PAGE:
When the 70s era Dublin crew asserted that Hill 16 had never seen the likes of Heffo's Army, they got it wrong. The 1950s was the first time the Dublin supporters marked down their territory on that side of the ground. There are stories that stretch back well beyond the colour TV era which commenced in the early 70s.
COME ON AND WE'LL GO TO MEAGHAR'S FOR A PINT
The 1973 All-Ireland final. Cork played Galway in a startlingly high-scoring game. Cork won 3-17 to 2-13. The scoreline was partly made possible by the fact that games were 80 minutes then.
Jimmy Keaveney and Sean Doherty were working as stewards on Hill 16 that day. Despite having been inter-county footballers for a number of years - Keaveney since the mid-60s - they were little known in their own city. During 1974, Gay O'Driscoll's work colleagues were surprised to learn that he'd actually been playing for Dublin for a few years.
According to legend, the Dubs lost in the first round pretty much every year from 1966 to 1977. In fact, they did win the odd game, beating Westmeath in '72 and Wexford in '73. Other than that, they were beaten in their first match by Longford (twice in 1968 and 1970), Westmeath (1967) and Laois (1971). Kildare beat them in a couple of semi-finals.
They hung around long enough to see Billy Morgan lift Sam Maguire. Allowing himself a brief daydream, Doherty turned to Keaveney and said 'wouldn't it be great to be up there?'
But by that point, Keaveney's well of optimism had been drained by years and years of defeats and he gruffly advised Doherty to catch a hold of himself.
'Come on and we'll go to Meaghars for a pint', he said.
THERE'S ONLY ONE PACKIE BONNER
The summer of 1994 and Ireland are in the midst of a grand adventure in the USA. After a stunning win over Italy, their performances deteriorate, their momentum dribbles away, and they are eventually sent packing by the Dutch in the Round of 16.
Packie Bonner allowed a long-range Wim Jonk shot to squirm out of his grasp and into the corner, a goalkeeping howler which confirmed Ireland's exit.
Almost a month later, Meath's long-standing goalkeeper is brought out of retirement for the 1994 Leinster Final against the Dubs.
Meath won the League that year after a comprehensive victory over Armagh, celebrating in front of the cordoned off building site where the old Cusack Stand used to be.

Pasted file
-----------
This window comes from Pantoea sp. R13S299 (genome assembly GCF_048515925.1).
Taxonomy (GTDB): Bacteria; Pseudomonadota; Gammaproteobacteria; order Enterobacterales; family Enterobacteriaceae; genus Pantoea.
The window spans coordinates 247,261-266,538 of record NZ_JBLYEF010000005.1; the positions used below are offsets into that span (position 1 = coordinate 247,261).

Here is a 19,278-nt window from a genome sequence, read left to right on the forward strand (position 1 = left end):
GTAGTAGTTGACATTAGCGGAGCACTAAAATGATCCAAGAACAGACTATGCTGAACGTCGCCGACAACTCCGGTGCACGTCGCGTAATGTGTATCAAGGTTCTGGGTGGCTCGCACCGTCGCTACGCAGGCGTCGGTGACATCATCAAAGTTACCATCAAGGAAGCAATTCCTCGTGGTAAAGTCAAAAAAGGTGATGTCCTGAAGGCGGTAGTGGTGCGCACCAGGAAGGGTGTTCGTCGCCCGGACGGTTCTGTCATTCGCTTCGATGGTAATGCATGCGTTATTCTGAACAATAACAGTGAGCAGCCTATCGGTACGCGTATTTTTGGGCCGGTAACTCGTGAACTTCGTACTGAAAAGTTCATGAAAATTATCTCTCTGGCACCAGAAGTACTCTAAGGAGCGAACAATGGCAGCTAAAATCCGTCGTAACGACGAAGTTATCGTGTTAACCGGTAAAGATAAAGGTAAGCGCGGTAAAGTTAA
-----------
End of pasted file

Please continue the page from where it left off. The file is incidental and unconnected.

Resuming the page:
But the Dubs were chasing All-Irelands.
In a tense, low-scoring game, Charlie Redmond curled in a long range free near the sideline under the Hogan Stand. It was well struck but didn't have the gas to clear the crossbar. Fortunately for the Dubs, McQuillan spilled the ball into the net. Cue delirium on the Hill. And the inevitable slagging.
"There's Only One Packie Bonner!, There's Only One Packie Bonner!" rang out on that Sunday evening. Dublin won the match by a point.
THE SKI SLOPES OF AUSTRIA
The dank concrete toilets that used to nestle in the back corner of the Hill, hugging against the Nally Stand, were a prized viewing spot for youngsters back in the day, provided you could get lifted onto the roof.
The late Davey Billings told the Irish Times about watching games while seated on the old toilets, legs dangling over the edge 'like being on top of the ski slope in Austria'.
I think the demise of the old concrete toilets on the hill was a bit sad. Watching Lar (Foley) playing full back from up there was an education in life. The view from that position was fantastic with your legs dangling over the edge just like being on the top of a ski slope in Austria. Dangerous but worth it. As kids we got lifted over the stiles and climbed up the steep steps to the hill and then made our way across to the concrete jacks. We'd get a hoosh up and we were in heaven watching the greats from all the counties. No prawn sandwiches there. I can still see Des Foley as clear as day in 1963 coming to the Hill with Sam. We could see over the barbed wire from the top of the jacks.
THEY GOT THE WRONG MAN
Dublin ended their Leinster championship famine (strange words to type) in 2002 with a two point win over Kildare. Provincial championship victories have been celebrated in a more muted fashion in recent times.
Despite beating Kildare that day, the Dublin fans were riled by a couple of decisions from Cork referee Michael Collins, the man who'd overseen the previous year's All-Ireland final.
After one decision went against the Dublin team, a cry of regret emanated from the Hill.
They shot the wrong Michael Collins...